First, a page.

A round-up of news and opinion.
When US Vice President Joe Biden visited China earlier this month he went on a charm offensive. ”Our mutual success will benefit the whole world,” he told his audience. “As the two largest economies in the world … I think we hold the key together to not only our own prosperity but to generating growth and jobs world-wide.”
In fact, research suggests that China may overtake the US in the not-too-distant future. According to IMF figures, China could have the world’s largest economy as soon as 2016. Since the downturn of 2008, China has maintained a growth rate of around 9% GDP, and it has done much to boost the global economy while other nations faltered.
Internally, China has problems of its own. Changing demographics mean that the labor market is shrinking, causing wages to rise. Inflation is high, which hurts ordinary citizens and is a source of possible unrest. There have long been signs of a housing bubble. And social tensions, between rich and poor, were highlighted just this week in New York Times piece that explored the fate of migrants who move illegally to cities.
The high rate of growth has led observers to fear it is unsustainable. Many analysts worry that China exports too much and imports too little — a trend that is hard to reverse unless its 1.3 billion citizens become wealthy enough to be true consumers.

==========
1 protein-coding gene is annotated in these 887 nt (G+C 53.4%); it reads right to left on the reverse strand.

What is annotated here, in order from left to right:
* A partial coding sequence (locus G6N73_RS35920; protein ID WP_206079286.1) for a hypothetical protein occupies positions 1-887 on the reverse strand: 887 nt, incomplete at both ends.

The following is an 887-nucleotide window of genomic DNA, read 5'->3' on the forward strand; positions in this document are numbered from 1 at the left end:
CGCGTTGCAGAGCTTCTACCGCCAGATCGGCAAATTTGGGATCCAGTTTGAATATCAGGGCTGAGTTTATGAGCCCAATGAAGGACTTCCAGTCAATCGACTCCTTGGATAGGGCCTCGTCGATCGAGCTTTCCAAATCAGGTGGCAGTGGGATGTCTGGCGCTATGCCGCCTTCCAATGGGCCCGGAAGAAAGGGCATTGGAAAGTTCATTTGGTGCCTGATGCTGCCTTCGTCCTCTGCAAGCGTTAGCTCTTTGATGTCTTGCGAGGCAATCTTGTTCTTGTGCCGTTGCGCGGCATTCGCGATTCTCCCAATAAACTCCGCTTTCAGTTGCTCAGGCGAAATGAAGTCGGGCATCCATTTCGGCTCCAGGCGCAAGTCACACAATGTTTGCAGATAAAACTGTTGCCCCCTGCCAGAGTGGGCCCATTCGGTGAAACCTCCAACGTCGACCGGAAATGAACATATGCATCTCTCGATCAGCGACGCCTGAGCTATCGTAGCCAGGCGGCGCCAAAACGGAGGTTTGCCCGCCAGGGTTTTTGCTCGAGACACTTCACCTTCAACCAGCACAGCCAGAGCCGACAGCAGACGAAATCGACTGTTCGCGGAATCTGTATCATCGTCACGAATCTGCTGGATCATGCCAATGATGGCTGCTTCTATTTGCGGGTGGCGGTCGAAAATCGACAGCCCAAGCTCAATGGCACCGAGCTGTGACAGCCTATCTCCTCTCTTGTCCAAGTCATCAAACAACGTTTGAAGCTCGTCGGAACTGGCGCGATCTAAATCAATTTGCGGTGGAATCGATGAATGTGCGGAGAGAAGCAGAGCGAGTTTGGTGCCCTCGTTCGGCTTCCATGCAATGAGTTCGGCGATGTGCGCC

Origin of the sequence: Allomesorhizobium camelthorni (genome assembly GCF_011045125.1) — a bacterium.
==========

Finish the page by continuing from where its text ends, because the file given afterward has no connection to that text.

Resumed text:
Writing in the Wall Street Journal recently, the economist Michael Pettis was gloomy. He warned that “Beijing’s export-oriented strategy can’t continue forever” and said, “With Europe in crisis, and Japan and the U.S. struggling with their debt, demand for China’s exports will stagnate.”
A small but rising number of Chinese economists are beginning to predict sharply lower annual growth rates of 6% to 7% over the next few years. But the arithmetic of adjustment suggests growth is likely to be even lower, perhaps half that level.
The Economist, however, was a little more upbeat. ”Chinese debt burdens are manageable and its property market dynamics are quite different from those that prevailed in western bubbles markets prior to the crash.” It reached a wary conclusion: “It’s going to end at some point. Maybe not with an economic crash.”
The Chinese government insists that everything is fine, and offered a breezy overview of the situation earlier this summer: “Back in January this year, economists debated whether China’s economy was becoming over-heated. But six months later, worries about too much growth have all but dissipated. Instead, the latest flurry of economic data suggests the world’s second-largest economy is putting its foot on the brakes.”
Challenges remain though. The New York Times says that China’s politicians are finding it hard to redirect growth from large, state-directed projects (in infrastructure or export manufacturing) to more individual consumer spending. Next year a leadership transition is expected, adding political change to the mix.
Still, the consensus seems to be that a soft-landing is most likely. China’s second-quarter growth this year stood at 9.5%. For China it was part of a “slowdown … deliberately engineered by the authorities” (NYT) ; for politicians elsewhere, it would be the stuff of dreams.